Cerddoriaeth & Ceol: Welsh and Irish Anthracite Music Traditions

March 27, 2021.  Zoom webinar, 2 pm. EDT.  Cost:  $5/computer screen.  Tickets:  https://www.eventbrite.com/e/cerddoriaeth-ceol-welsh-and-irish-anthracite-music-traditions-tickets-142741845703

Each March, we celebrate our Celtic roots in Pennsylvania with the Welsh St. David’s Day on March 1st and the Irish St. Patrick’s Day on March 17th.  The Anthracite Region is home to some of the largest populations of Welsh and Irish in the United States who have had a profound impact our local culture. Immigrating here to work in the growing coal industry in the 19th century, the new residents brought many customs including their music.  Join us for a special program on these unique treasures with special guest scholars from Ireland and Wales.

Dr.  Bill Jones, Emeritus Professor of Welsh History will present, Môr o Gân [A Sea of Song]: Welsh choral and communal singing in the Anthracite Region in the nineteenth and early twentieth centuries.  In the nineteenth and early twentieth centuries, the Anthracite Region contained the largest concentration of Welsh people in America. The immigrants brought with them from Wales their native language and many social, cultural, industrial, musical and religious traditions that flourished in, and influenced the communities in which they settled. This presentation explores one of the most widely known and enduring of those traditions. Singing, a key element of Welsh ethnic identity, made an inestimable impact on the region’s musical scene. It pervaded the social and cultural activities of the Welsh and their ethnic institutions, the churches, the eisteddfod (literary and musical competitive festival) and, later, the Cymanfa Ganu (hymn singing festival). ‘Môr o Gân’ is how contemporaries frequently described Welsh ethnic life, because of the scale, vibrancy and quality of its choral and communal singing. It is a tradition that is still evident today.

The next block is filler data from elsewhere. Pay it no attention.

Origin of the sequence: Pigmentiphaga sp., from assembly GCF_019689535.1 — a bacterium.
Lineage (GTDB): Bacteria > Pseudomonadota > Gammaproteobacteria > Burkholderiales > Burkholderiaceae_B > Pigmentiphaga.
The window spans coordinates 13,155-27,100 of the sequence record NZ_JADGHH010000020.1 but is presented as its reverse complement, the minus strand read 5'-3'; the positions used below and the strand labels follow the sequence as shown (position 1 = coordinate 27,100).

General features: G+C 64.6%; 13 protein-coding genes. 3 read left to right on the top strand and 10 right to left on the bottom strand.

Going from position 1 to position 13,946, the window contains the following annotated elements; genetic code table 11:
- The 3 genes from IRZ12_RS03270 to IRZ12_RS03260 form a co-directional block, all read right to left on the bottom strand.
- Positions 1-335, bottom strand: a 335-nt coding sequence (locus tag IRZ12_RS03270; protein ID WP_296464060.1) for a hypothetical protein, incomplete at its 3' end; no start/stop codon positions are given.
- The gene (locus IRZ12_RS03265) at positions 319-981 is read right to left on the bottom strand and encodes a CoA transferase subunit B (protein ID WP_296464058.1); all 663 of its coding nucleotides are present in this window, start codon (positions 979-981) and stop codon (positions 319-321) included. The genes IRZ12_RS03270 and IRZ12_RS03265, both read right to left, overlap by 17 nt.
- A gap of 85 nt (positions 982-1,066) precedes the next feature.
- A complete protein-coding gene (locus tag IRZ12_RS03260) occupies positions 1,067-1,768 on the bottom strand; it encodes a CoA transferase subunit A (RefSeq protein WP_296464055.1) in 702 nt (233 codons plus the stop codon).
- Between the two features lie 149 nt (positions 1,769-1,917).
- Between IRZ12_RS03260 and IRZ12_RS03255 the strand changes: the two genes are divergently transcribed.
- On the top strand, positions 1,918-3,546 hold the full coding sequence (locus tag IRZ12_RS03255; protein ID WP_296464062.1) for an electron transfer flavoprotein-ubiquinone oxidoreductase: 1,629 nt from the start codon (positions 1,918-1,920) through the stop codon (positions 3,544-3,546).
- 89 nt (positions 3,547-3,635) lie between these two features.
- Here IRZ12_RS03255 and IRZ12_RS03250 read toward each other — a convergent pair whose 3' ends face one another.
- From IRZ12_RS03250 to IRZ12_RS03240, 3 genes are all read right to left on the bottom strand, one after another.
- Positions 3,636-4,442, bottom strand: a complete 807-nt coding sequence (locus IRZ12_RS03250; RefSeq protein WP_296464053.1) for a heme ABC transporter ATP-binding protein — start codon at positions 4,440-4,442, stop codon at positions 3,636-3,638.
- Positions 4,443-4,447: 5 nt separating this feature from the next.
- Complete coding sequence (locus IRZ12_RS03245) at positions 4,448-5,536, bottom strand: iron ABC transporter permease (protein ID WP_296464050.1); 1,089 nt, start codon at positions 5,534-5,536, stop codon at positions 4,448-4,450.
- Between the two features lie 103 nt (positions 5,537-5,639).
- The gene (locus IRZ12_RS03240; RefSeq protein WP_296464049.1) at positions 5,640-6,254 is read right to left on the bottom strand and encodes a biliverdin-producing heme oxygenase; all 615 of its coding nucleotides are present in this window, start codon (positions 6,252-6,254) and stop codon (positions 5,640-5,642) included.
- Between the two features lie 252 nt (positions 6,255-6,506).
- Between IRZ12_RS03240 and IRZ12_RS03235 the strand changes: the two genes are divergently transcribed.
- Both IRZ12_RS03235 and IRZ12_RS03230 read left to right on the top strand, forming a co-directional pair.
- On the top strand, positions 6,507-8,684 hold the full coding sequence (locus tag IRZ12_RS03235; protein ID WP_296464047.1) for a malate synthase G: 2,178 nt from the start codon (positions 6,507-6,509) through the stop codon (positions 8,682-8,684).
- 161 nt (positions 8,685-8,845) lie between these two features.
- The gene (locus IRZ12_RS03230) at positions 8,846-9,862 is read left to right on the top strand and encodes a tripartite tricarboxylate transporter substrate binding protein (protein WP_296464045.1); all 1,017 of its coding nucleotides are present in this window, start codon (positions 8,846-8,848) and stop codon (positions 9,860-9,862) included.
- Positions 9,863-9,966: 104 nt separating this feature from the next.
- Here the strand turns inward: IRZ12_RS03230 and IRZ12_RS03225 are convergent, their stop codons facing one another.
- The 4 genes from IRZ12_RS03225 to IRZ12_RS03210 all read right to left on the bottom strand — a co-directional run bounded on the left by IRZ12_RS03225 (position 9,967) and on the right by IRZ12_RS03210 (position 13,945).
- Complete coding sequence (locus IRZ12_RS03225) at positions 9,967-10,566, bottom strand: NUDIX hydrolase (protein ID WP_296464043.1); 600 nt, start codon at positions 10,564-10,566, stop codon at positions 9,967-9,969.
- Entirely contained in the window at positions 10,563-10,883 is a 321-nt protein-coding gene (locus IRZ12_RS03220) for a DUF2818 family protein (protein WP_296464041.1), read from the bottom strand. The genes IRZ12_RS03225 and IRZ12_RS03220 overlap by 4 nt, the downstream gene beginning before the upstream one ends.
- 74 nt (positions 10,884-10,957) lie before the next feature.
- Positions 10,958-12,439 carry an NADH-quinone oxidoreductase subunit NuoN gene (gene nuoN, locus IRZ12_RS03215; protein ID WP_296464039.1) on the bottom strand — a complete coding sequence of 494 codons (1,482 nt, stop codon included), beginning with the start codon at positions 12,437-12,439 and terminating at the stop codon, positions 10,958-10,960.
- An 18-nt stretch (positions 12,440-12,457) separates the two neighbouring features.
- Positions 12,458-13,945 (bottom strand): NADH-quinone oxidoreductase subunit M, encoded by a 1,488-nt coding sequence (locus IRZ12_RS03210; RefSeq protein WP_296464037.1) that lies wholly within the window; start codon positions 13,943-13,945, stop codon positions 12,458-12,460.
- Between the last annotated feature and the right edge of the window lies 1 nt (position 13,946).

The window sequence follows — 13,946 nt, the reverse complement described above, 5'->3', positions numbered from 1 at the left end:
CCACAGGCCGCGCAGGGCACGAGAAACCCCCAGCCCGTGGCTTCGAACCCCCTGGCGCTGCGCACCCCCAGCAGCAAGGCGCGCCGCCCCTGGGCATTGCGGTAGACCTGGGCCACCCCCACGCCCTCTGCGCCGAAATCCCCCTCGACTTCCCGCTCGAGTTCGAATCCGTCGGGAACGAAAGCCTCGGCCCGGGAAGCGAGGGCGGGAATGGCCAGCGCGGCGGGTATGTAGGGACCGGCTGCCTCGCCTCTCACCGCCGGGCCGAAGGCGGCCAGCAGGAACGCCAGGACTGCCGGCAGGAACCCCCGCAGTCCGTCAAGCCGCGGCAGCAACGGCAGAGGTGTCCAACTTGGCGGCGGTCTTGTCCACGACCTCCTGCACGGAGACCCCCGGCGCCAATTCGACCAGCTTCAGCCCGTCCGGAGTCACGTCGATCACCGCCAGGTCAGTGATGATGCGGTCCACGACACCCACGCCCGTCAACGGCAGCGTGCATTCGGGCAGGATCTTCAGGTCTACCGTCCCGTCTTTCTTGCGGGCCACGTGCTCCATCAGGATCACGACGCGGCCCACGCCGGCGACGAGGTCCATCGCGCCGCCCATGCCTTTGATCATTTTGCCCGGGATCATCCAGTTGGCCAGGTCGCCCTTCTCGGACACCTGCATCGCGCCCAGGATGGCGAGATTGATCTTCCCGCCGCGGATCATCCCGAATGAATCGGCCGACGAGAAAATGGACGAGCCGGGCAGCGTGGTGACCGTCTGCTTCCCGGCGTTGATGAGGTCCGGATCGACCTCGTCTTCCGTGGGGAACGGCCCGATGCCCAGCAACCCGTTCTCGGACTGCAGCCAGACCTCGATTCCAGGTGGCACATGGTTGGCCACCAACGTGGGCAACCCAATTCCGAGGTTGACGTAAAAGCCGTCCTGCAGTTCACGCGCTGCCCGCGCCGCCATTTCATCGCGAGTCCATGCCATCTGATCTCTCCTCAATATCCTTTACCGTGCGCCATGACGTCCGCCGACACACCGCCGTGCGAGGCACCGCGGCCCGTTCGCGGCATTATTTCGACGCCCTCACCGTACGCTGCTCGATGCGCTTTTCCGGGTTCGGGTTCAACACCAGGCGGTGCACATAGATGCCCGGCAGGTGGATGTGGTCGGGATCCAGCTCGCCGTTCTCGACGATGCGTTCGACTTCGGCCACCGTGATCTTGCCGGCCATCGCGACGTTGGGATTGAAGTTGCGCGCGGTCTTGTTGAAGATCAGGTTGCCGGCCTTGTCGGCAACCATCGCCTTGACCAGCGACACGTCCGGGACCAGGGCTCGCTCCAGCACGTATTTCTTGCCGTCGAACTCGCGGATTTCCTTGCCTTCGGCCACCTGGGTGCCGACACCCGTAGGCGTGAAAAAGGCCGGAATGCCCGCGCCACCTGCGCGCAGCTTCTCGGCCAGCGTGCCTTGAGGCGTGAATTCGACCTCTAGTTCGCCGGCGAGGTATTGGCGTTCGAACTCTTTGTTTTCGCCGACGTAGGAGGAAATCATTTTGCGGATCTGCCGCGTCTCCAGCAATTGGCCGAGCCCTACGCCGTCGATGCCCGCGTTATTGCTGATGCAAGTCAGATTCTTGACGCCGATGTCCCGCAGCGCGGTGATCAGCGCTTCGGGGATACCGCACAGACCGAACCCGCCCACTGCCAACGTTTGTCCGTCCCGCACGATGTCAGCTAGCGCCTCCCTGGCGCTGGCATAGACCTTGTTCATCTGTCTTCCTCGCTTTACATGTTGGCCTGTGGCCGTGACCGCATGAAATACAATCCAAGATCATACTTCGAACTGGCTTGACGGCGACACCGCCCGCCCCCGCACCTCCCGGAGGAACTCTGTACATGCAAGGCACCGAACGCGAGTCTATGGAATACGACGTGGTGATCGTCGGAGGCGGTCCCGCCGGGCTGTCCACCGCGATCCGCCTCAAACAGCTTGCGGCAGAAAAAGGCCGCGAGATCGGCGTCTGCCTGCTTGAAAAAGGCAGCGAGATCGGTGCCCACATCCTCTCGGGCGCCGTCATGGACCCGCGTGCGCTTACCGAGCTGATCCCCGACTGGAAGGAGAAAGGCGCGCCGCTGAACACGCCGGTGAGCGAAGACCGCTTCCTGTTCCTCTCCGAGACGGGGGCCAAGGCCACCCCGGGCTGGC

Dr.  Deirdre Ní Chonghaile will present The Rev. Daniel J. Murphy Archive: Irish Sean-Nós Singers in 19th century Pennsylvania.  This presentation shares the story of Rev. Daniel J. Murphy from Sligo and J.J. Lyons from Galway, who transcribed over 1,200 sean-nós songs from Irish-speakers in Philadelphia and the anthracite region of Northeastern Pennsylvania from 1884 to the 1920s. With each song transcription event capturing a unique moment of encounter and art, the Rev. Murphy Archive demonstrates forcibly but eloquently the conviction with which the Irish diaspora treasured, performed, and celebrated their home-country heritage in their new homes in America. Preserving the pre-Famine memory of Ireland in a diasporic setting, this extraordinary collection of manuscripts represents a monument to Irish heritage, to American heritage, and to the diasporic experience. It also reveals a unique opportunity to map song through time and space and so highlight its currency, mobility, and enduring power.

Bill Jones is Emeritus Professor of Welsh History at Cardiff University, Wales, where he taught modern Welsh history in Welsh and English. His main research interest is the history of the Welsh overseas in the nineteenth and early twentieth centuries. He has published extensively on the Welsh in the United States, including Wales in America: Scranton and the Welsh 1860-1920 and Welsh Reflections: Y Drych and America, 1851-2001. He has delivered presentations in the United States many times during the past forty years, the most recent being in 2019, at the North American Festival of Wales in Milwaukee and the 150th Anniversary Commemoration of the Avondale Mine Disaster.

 Deirdre Ní Chonghaile A musician, broadcaster, writer and curator from the Aran Islands, Deirdre Ní Chonghaile (MA Oxon, PhD) is the co-ordinator of the on-going community-based project Amhráin Árann – Aran Songs. She was previously NUI Postdoctoral Fellow in Irish/Celtic Studies and Irish Research Council Postdoctoral Fellow at NUI Galway, Alan Lomax Fellow at the Library of Congress and NEH Keough Fellow at the University of Notre Dame. Her research interests include the untold story of the cultural lives of Irish-speaking immigrants in nineteenth- and twentieth-century North America; and the potential of digital humanities to enable creative access to the rich archive of Irish music and folkloric material that survives on both sides of the Atlantic. As a consultant, she has served Harvard University, the Library of Congress, English National Opera, Druid Theatre Company, and the Irish-American Climate Project among others.

The Anthracite Heritage Museum is a Pennsylvania Historical and Museum site dedicated to the study, promotion, and collection of material culture, traditions, and stories of the people who created built, lived in, and sustained an industry and community in Northeast Pennsylvania.  The Anthracite Heritage Museum is currently closed due to COVID.  Please check our website and Facebook pages for details about our reopening. www.anthracitemuseum.org, www.facebook.com/anthraciteheritagemuseum.

This project was supported by a Lackawanna County Arts and Culture Community grant a program of Lackawanna County Commissioners Jerry Notarianni, Debi Domenick, Esq. and Chris Chermak.